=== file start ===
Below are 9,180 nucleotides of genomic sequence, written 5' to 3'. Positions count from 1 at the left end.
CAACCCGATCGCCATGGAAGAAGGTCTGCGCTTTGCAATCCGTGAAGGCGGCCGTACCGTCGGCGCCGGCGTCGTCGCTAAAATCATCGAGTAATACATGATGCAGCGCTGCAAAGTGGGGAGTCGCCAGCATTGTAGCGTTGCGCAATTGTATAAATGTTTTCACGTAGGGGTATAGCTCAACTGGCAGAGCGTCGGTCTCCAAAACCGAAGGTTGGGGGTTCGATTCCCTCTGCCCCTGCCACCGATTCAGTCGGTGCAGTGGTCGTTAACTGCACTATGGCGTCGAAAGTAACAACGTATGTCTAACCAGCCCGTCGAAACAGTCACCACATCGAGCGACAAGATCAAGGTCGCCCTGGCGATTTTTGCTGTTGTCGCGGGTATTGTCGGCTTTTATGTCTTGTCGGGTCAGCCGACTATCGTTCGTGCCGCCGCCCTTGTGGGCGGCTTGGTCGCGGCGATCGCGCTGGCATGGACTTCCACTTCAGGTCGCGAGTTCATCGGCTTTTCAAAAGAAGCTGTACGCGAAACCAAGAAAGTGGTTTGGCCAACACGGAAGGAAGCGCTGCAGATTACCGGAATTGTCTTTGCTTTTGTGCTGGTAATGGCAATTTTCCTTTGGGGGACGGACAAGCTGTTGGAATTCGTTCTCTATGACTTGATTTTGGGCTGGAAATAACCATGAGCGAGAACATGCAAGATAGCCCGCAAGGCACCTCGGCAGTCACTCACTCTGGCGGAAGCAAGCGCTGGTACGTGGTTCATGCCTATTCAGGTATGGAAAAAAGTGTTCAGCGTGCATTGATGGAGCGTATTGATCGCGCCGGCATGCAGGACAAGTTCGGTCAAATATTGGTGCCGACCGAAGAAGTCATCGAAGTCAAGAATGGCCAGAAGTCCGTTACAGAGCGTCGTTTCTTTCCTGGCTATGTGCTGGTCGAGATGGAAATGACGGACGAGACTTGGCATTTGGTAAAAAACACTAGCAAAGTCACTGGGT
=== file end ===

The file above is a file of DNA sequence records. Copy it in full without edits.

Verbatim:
Below are 9,180 nucleotides of genomic sequence, written 5' to 3'. Positions count from 1 at the left end.
CAACCCGATCGCCATGGAAGAAGGTCTGCGCTTTGCAATCCGTGAAGGCGGCCGTACCGTCGGCGCCGGCGTCGTCGCTAAAATCATCGAGTAATACATGATGCAGCGCTGCAAAGTGGGGAGTCGCCAGCATTGTAGCGTTGCGCAATTGTATAAATGTTTTCACGTAGGGGTATAGCTCAACTGGCAGAGCGTCGGTCTCCAAAACCGAAGGTTGGGGGTTCGATTCCCTCTGCCCCTGCCACCGATTCAGTCGGTGCAGTGGTCGTTAACTGCACTATGGCGTCGAAAGTAACAACGTATGTCTAACCAGCCCGTCGAAACAGTCACCACATCGAGCGACAAGATCAAGGTCGCCCTGGCGATTTTTGCTGTTGTCGCGGGTATTGTCGGCTTTTATGTCTTGTCGGGTCAGCCGACTATCGTTCGTGCCGCCGCCCTTGTGGGCGGCTTGGTCGCGGCGATCGCGCTGGCATGGACTTCCACTTCAGGTCGCGAGTTCATCGGCTTTTCAAAAGAAGCTGTACGCGAAACCAAGAAAGTGGTTTGGCCAACACGGAAGGAAGCGCTGCAGATTACCGGAATTGTCTTTGCTTTTGTGCTGGTAATGGCAATTTTCCTTTGGGGGACGGACAAGCTGTTGGAATTCGTTCTCTATGACTTGATTTTGGGCTGGAAATAACCATGAGCGAGAACATGCAAGATAGCCCGCAAGGCACCTCGGCAGTCACTCACTCTGGCGGAAGCAAGCGCTGGTACGTGGTTCATGCCTATTCAGGTATGGAAAAAAGTGTTCAGCGTGCATTGATGGAGCGTATTGATCGCGCCGGCATGCAGGACAAGTTCGGTCAAATATTGGTGCCGACCGAAGAAGTCATCGAAGTCAAGAATGGCCAGAAGTCCGTTACAGAGCGTCGTTTCTTTCCTGGCTATGTGCTGGTCGAGATGGAAATGACGGACGAGACTTGGCATTTGGTAAAAAACACTAGCAAAGTCACTGGGT